Broadcom To Report Earnings As VMware Deal Pressure Mounts: 5 Things To Know
From how Broadcom is navigating macroeconomic pressures on sales and supplies to what is happening with the company’s protracted regulatory fight with global powers over its $61 billion buyout of VMware, here are five things analysts will be looking to hear on the company’s earnings call Thursday.
Following its earnings presentation Thursday, Broadcom Software CEO Hock Tan will be heading into a high-stakes question-and-answer period.
Analysts will want to hear how the company is navigating macroeconomic pressures on sales and supplies, as well as what is happening with the company’s protracted regulatory fight with global powers over its $61 billion buyout of VMware.
Last quarter the San Jose, Calif-based chipmaker surprised analysts with stronger-than-expected earnings of $8.93 billion, up 21 percent, as well as news that its deal with Palo Alto, Calif.-based VMware had cleared regulators in Brazil, Canada and South Africa.
Thursday’s earnings call follows news that days ago, VMware said in a U.S. Securities and Exchange Commission filing that it had pushed the “inside date”—the date to walk away from the deal—out by 90 days to May 26. On the day of the filing, the deadline was a week from expiring.
[RELATED: Broadcom, VMware Push ‘Outside Date’ To May; Close-By Date Is Unchanged]
The U.S. Federal Trade Commission has been conducting a “second request” investigation of the deal since July. The intense 30-point probe can produce thousands of pages of evidence, however, many second request investigations take 90 days to complete. The FTC’s investigation of the Broadcom-VMware deal is now in its seventh month.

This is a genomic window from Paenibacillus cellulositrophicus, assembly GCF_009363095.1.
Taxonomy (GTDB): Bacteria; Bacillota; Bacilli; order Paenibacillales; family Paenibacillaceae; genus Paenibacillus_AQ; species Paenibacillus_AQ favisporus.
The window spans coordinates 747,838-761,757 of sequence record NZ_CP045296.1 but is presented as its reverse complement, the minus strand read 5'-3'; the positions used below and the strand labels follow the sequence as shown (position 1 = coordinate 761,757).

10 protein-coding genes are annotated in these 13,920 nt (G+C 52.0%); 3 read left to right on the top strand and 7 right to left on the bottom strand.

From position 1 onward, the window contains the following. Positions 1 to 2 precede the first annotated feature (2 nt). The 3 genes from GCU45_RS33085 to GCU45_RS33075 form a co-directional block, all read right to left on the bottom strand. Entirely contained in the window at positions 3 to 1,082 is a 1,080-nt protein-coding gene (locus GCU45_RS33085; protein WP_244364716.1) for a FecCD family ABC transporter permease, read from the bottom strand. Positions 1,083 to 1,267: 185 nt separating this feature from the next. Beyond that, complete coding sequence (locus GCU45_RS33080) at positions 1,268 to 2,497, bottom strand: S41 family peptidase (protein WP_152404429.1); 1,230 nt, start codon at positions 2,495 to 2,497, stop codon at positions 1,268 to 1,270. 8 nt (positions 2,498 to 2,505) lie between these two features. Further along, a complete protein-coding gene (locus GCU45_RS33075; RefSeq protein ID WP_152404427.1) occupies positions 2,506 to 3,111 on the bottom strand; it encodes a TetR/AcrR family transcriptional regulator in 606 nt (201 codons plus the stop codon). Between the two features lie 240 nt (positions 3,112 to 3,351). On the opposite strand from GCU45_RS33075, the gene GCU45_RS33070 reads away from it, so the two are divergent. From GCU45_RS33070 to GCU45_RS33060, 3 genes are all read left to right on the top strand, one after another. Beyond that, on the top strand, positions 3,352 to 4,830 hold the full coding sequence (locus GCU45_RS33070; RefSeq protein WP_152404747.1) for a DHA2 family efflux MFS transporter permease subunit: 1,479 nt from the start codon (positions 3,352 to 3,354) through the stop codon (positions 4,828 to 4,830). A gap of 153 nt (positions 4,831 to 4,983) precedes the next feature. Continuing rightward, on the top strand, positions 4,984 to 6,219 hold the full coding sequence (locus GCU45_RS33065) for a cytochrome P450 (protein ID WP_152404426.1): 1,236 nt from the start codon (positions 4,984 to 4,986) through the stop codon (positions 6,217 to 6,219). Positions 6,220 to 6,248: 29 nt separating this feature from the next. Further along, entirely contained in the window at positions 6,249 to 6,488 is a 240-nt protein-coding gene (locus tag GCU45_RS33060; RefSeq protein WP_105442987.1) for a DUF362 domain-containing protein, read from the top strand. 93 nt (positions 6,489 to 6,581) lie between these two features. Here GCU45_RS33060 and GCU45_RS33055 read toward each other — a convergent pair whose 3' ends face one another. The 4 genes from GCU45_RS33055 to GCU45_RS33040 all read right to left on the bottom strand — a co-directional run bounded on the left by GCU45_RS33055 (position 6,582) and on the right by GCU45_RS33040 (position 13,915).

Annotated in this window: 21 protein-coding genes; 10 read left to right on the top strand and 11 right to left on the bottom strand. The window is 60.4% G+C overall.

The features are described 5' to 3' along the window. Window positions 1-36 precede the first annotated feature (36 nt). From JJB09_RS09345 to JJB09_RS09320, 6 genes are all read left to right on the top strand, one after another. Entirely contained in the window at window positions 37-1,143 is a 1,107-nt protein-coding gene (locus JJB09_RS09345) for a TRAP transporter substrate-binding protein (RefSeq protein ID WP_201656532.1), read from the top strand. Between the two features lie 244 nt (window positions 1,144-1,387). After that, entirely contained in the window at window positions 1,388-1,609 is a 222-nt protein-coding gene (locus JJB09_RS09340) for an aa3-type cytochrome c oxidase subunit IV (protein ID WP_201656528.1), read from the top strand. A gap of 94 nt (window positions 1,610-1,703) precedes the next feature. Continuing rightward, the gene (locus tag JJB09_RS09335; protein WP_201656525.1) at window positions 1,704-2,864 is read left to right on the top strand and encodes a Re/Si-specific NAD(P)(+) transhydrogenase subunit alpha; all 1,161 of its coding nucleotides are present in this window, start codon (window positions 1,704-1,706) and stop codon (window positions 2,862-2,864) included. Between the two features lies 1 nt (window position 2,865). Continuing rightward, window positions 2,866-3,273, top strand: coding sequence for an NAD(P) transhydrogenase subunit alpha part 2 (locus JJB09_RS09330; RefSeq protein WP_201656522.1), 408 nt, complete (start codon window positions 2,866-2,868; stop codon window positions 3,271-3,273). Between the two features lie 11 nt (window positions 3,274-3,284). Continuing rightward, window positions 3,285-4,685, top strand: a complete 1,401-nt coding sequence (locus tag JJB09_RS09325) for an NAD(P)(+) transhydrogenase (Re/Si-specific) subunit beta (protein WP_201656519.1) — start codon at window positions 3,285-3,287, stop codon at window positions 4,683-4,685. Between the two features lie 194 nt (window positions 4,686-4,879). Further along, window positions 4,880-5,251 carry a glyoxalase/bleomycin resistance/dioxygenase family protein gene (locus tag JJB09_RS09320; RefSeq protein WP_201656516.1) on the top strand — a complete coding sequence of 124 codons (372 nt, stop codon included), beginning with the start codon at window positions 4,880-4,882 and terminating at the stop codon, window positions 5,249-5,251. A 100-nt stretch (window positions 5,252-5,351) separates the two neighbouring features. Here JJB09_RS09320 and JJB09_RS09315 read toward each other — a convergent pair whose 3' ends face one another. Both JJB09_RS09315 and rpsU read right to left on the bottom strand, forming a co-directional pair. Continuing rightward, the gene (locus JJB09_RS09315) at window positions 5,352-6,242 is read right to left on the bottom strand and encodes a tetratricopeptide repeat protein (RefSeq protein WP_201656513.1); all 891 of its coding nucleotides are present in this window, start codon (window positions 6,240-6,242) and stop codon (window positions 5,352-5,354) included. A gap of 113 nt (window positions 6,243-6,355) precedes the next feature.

Christopher Wall, HaystackID data protection officer, special counsel, global privacy and forensics, who worked as a lawyer in anti-trust and trade regulation for years before becoming a forensics investigator, has experience in the documentation process involved.
He said longer-than-expected timelines are one way to measure if a deal is in peril.
“The most obvious sign is that the parties are taking longer than normal (significantly more than 90 days or so) to substantially comply with the second request,” Wall wrote to CRN in an email. “The longer they take to comply, the more negotiations can happen with the FTC, so the length of time it takes for substantial compliance isn’t necessarily a bad sign—just that it’s more complicated than a plain vanilla deal.”
In a statement to CRN, the U.S. Federal Trade Commission declined to provide an update on the investigation.
Here are five things to know ahead of Broadcom’s earnings call.